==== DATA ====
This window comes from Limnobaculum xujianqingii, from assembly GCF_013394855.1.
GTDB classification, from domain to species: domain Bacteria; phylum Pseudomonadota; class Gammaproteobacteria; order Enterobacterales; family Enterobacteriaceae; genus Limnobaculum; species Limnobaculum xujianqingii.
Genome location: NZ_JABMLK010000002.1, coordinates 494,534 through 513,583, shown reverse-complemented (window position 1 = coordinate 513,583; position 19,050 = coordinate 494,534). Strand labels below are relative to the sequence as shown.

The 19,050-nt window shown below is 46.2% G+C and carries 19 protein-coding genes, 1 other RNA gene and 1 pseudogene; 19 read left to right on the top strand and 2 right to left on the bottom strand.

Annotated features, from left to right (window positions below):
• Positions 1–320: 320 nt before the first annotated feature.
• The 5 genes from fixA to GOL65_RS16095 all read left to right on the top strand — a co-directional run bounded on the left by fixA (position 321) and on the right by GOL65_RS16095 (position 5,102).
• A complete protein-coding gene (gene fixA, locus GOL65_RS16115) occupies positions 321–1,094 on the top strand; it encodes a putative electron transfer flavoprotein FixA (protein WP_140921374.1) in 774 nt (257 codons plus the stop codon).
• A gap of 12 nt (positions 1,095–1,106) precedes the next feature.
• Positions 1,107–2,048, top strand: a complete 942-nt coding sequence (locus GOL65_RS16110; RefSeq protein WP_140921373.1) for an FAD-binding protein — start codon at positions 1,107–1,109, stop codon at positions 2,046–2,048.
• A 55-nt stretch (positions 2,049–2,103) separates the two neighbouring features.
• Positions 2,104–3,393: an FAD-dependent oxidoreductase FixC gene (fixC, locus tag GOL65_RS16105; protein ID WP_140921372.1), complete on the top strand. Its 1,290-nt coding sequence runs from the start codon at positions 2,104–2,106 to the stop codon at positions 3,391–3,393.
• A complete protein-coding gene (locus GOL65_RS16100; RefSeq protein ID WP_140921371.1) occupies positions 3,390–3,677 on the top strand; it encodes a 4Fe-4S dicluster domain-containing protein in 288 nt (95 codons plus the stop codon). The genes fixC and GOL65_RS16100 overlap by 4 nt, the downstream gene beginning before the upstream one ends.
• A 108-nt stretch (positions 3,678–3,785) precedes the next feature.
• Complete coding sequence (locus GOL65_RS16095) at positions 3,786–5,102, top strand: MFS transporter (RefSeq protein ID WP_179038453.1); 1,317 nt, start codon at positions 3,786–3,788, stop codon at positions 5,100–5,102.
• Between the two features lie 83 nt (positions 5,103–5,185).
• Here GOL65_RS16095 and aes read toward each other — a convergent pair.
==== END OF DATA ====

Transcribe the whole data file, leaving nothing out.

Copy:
This window comes from Limnobaculum xujianqingii, from assembly GCF_013394855.1.
GTDB classification, from domain to species: domain Bacteria; phylum Pseudomonadota; class Gammaproteobacteria; order Enterobacterales; family Enterobacteriaceae; genus Limnobaculum; species Limnobaculum xujianqingii.
Genome location: NZ_JABMLK010000002.1, coordinates 494,534 through 513,583, shown reverse-complemented (window position 1 = coordinate 513,583; position 19,050 = coordinate 494,534). Strand labels below are relative to the sequence as shown.

The 19,050-nt window shown below is 46.2% G+C and carries 19 protein-coding genes, 1 other RNA gene and 1 pseudogene; 19 read left to right on the top strand and 2 right to left on the bottom strand.

Annotated features, from left to right (window positions below):
• Positions 1–320: 320 nt before the first annotated feature.
• The 5 genes from fixA to GOL65_RS16095 all read left to right on the top strand — a co-directional run bounded on the left by fixA (position 321) and on the right by GOL65_RS16095 (position 5,102).
• A complete protein-coding gene (gene fixA, locus GOL65_RS16115) occupies positions 321–1,094 on the top strand; it encodes a putative electron transfer flavoprotein FixA (protein WP_140921374.1) in 774 nt (257 codons plus the stop codon).
• A gap of 12 nt (positions 1,095–1,106) precedes the next feature.
• Positions 1,107–2,048, top strand: a complete 942-nt coding sequence (locus GOL65_RS16110; RefSeq protein WP_140921373.1) for an FAD-binding protein — start codon at positions 1,107–1,109, stop codon at positions 2,046–2,048.
• A 55-nt stretch (positions 2,049–2,103) separates the two neighbouring features.
• Positions 2,104–3,393: an FAD-dependent oxidoreductase FixC gene (fixC, locus tag GOL65_RS16105; protein ID WP_140921372.1), complete on the top strand. Its 1,290-nt coding sequence runs from the start codon at positions 2,104–2,106 to the stop codon at positions 3,391–3,393.
• A complete protein-coding gene (locus GOL65_RS16100; RefSeq protein ID WP_140921371.1) occupies positions 3,390–3,677 on the top strand; it encodes a 4Fe-4S dicluster domain-containing protein in 288 nt (95 codons plus the stop codon). The genes fixC and GOL65_RS16100 overlap by 4 nt, the downstream gene beginning before the upstream one ends.
• A 108-nt stretch (positions 3,678–3,785) precedes the next feature.
• Complete coding sequence (locus GOL65_RS16095) at positions 3,786–5,102, top strand: MFS transporter (RefSeq protein ID WP_179038453.1); 1,317 nt, start codon at positions 3,786–3,788, stop codon at positions 5,100–5,102.
• Between the two features lie 83 nt (positions 5,103–5,185).
• Here GOL65_RS16095 and aes read toward each other — a convergent pair.